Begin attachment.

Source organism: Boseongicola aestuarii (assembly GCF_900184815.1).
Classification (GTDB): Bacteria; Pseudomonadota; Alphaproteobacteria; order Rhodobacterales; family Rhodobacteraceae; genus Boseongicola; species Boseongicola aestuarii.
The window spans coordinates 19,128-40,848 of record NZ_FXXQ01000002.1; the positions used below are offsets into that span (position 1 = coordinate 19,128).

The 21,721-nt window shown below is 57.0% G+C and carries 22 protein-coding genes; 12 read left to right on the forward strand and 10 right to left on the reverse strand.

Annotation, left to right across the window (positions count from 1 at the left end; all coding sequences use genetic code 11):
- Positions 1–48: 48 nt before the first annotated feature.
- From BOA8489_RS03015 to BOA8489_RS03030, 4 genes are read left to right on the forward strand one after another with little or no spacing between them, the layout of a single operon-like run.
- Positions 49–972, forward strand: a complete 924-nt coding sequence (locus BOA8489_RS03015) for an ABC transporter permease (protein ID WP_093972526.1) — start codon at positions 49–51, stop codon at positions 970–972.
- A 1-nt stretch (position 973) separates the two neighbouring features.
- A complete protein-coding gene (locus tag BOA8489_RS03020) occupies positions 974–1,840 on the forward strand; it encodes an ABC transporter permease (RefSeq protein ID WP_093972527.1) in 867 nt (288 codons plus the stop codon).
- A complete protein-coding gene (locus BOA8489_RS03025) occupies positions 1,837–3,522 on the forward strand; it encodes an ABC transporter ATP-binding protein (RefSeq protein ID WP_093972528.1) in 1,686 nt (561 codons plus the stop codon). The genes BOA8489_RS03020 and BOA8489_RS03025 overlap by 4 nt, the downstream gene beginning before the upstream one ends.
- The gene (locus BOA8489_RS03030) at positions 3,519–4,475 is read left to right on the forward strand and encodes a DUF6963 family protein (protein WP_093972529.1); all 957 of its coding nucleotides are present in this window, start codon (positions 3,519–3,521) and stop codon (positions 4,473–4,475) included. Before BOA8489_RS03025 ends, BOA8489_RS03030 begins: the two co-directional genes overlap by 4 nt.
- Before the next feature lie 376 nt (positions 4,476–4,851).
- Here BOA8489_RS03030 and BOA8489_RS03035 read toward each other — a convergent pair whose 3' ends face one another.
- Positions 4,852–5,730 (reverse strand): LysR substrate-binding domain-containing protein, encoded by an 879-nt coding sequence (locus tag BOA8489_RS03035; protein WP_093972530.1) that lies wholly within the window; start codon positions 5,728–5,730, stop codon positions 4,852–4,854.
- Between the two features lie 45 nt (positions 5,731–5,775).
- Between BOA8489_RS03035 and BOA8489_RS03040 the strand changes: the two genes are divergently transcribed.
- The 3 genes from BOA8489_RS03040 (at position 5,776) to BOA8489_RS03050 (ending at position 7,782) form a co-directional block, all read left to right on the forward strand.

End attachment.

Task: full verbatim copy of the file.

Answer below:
Source organism: Boseongicola aestuarii (assembly GCF_900184815.1).
Classification (GTDB): Bacteria; Pseudomonadota; Alphaproteobacteria; order Rhodobacterales; family Rhodobacteraceae; genus Boseongicola; species Boseongicola aestuarii.
The window spans coordinates 19,128-40,848 of record NZ_FXXQ01000002.1; the positions used below are offsets into that span (position 1 = coordinate 19,128).

The 21,721-nt window shown below is 57.0% G+C and carries 22 protein-coding genes; 12 read left to right on the forward strand and 10 right to left on the reverse strand.

Annotation, left to right across the window (positions count from 1 at the left end; all coding sequences use genetic code 11):
- Positions 1–48: 48 nt before the first annotated feature.
- From BOA8489_RS03015 to BOA8489_RS03030, 4 genes are read left to right on the forward strand one after another with little or no spacing between them, the layout of a single operon-like run.
- Positions 49–972, forward strand: a complete 924-nt coding sequence (locus BOA8489_RS03015) for an ABC transporter permease (protein ID WP_093972526.1) — start codon at positions 49–51, stop codon at positions 970–972.
- A 1-nt stretch (position 973) separates the two neighbouring features.
- A complete protein-coding gene (locus tag BOA8489_RS03020) occupies positions 974–1,840 on the forward strand; it encodes an ABC transporter permease (RefSeq protein ID WP_093972527.1) in 867 nt (288 codons plus the stop codon).
- A complete protein-coding gene (locus BOA8489_RS03025) occupies positions 1,837–3,522 on the forward strand; it encodes an ABC transporter ATP-binding protein (RefSeq protein ID WP_093972528.1) in 1,686 nt (561 codons plus the stop codon). The genes BOA8489_RS03020 and BOA8489_RS03025 overlap by 4 nt, the downstream gene beginning before the upstream one ends.
- The gene (locus BOA8489_RS03030) at positions 3,519–4,475 is read left to right on the forward strand and encodes a DUF6963 family protein (protein WP_093972529.1); all 957 of its coding nucleotides are present in this window, start codon (positions 3,519–3,521) and stop codon (positions 4,473–4,475) included. Before BOA8489_RS03025 ends, BOA8489_RS03030 begins: the two co-directional genes overlap by 4 nt.
- Before the next feature lie 376 nt (positions 4,476–4,851).
- Here BOA8489_RS03030 and BOA8489_RS03035 read toward each other — a convergent pair whose 3' ends face one another.
- Positions 4,852–5,730 (reverse strand): LysR substrate-binding domain-containing protein, encoded by an 879-nt coding sequence (locus tag BOA8489_RS03035; protein WP_093972530.1) that lies wholly within the window; start codon positions 5,728–5,730, stop codon positions 4,852–4,854.
- Between the two features lie 45 nt (positions 5,731–5,775).
- Between BOA8489_RS03035 and BOA8489_RS03040 the strand changes: the two genes are divergently transcribed.
- The 3 genes from BOA8489_RS03040 (at position 5,776) to BOA8489_RS03050 (ending at position 7,782) form a co-directional block, all read left to right on the forward strand.